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Want to find glasses that fit perfectly? Look into this 3D-scanning smart mirror

Your local optician isn’t necessarily where you’d expect to find the latest cutting-edge facial-recognition technology, but 3D-scanning company Fuel3D wants to change that.

Working alongside eyewear tech developer Sfered, the company has developed new 3D-scanning tech for retail optical locations that makes finding a pair of spectacles that fit perfectly as simple as glancing in a smart mirror.

“We wanted to develop a highly accurate facial scanning system that would enable the collection of all metrics required for fitting custom-fit eyewear in a single scan,” Phil Newman, CMO at Fuel3D, told Digital Trends. “The mirror scanner captures true facial 3D data in 0.1 seconds, allowing data capture of all the relevant data needed to create custom eyewear — including pupillary distance, nose bridge width, facial width, and distance to ear. The system also allows opticians and optometrists to virtually fit frames to customers for an enhanced customer experience.”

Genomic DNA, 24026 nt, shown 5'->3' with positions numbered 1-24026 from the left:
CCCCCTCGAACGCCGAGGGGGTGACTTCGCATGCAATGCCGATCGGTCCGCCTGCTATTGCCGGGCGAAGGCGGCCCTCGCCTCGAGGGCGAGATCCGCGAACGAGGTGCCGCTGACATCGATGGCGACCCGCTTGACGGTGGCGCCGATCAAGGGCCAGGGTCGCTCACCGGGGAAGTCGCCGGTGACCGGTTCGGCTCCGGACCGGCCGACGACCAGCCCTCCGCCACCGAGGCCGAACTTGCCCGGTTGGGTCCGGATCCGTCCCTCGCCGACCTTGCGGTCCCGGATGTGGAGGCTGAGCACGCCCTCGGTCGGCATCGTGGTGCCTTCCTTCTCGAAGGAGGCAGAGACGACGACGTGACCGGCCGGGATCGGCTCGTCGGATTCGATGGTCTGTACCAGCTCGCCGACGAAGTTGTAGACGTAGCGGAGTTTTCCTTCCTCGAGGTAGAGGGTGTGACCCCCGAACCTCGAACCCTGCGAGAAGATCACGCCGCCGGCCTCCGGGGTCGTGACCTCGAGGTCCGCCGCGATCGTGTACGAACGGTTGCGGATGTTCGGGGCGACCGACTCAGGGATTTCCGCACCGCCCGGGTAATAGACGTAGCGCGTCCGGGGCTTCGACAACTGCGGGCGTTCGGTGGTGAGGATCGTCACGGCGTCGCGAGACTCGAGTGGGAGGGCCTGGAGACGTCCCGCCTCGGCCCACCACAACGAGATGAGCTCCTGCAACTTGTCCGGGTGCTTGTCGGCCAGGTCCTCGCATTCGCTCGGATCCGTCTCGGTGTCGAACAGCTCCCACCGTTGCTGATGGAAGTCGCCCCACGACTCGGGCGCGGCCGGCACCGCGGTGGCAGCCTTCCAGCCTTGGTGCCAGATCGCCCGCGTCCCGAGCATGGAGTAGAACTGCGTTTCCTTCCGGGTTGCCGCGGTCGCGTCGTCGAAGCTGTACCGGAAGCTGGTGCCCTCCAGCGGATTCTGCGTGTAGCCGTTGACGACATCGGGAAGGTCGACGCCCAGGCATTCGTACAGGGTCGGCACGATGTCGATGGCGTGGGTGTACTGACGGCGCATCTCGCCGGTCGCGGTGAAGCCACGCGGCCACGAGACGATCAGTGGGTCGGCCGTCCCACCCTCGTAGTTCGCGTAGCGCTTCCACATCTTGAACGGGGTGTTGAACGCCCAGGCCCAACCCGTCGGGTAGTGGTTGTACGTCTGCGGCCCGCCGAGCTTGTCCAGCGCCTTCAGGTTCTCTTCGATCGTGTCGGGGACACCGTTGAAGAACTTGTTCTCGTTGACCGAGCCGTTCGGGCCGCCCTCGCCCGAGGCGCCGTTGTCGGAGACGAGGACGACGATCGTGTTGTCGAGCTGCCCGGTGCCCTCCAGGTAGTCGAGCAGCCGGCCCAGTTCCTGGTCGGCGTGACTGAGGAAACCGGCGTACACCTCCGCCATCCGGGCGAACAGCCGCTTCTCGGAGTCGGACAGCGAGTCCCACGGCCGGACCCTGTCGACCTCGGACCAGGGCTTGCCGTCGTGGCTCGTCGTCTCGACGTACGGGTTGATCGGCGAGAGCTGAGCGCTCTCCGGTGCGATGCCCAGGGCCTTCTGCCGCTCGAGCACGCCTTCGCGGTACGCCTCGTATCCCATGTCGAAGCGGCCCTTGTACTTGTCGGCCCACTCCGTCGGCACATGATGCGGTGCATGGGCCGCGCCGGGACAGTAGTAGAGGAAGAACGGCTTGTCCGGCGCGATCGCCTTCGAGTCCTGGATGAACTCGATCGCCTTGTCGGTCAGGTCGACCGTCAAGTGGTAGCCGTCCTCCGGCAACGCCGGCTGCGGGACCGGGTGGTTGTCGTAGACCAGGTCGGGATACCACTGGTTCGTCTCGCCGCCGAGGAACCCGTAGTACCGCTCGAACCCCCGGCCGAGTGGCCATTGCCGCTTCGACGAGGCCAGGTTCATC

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sfered-software-interface

Newman explained that the smart mirror lets retailers upload their latest eyewear catalogs, so that customers can access the most comprehensive range of frames possible: far more than could be held by any single retail outlet.

“We [chose to incorporate] the design into a mirror because when people look into a mirror, they focus much more naturally than if they are looking into a camera, which means that the scanner collects more accurate data for custom eyewear fitting,” he continued.

At present, the tech is set to be employed by Danish eyewear designer Monoqool, which, as the makers of 3D-printed polyamide frames customized for each wearer, is already one of the more tech-savvy eyewear companies out there. After that, it could be on its way to your neck of the woods.

“The mirror scanner is designed to be deployed via independent retail opticians and is about to be tested in select optical retail locations in Holland, with full retail availability of the system expected by the end of 2016,” Newman concluded.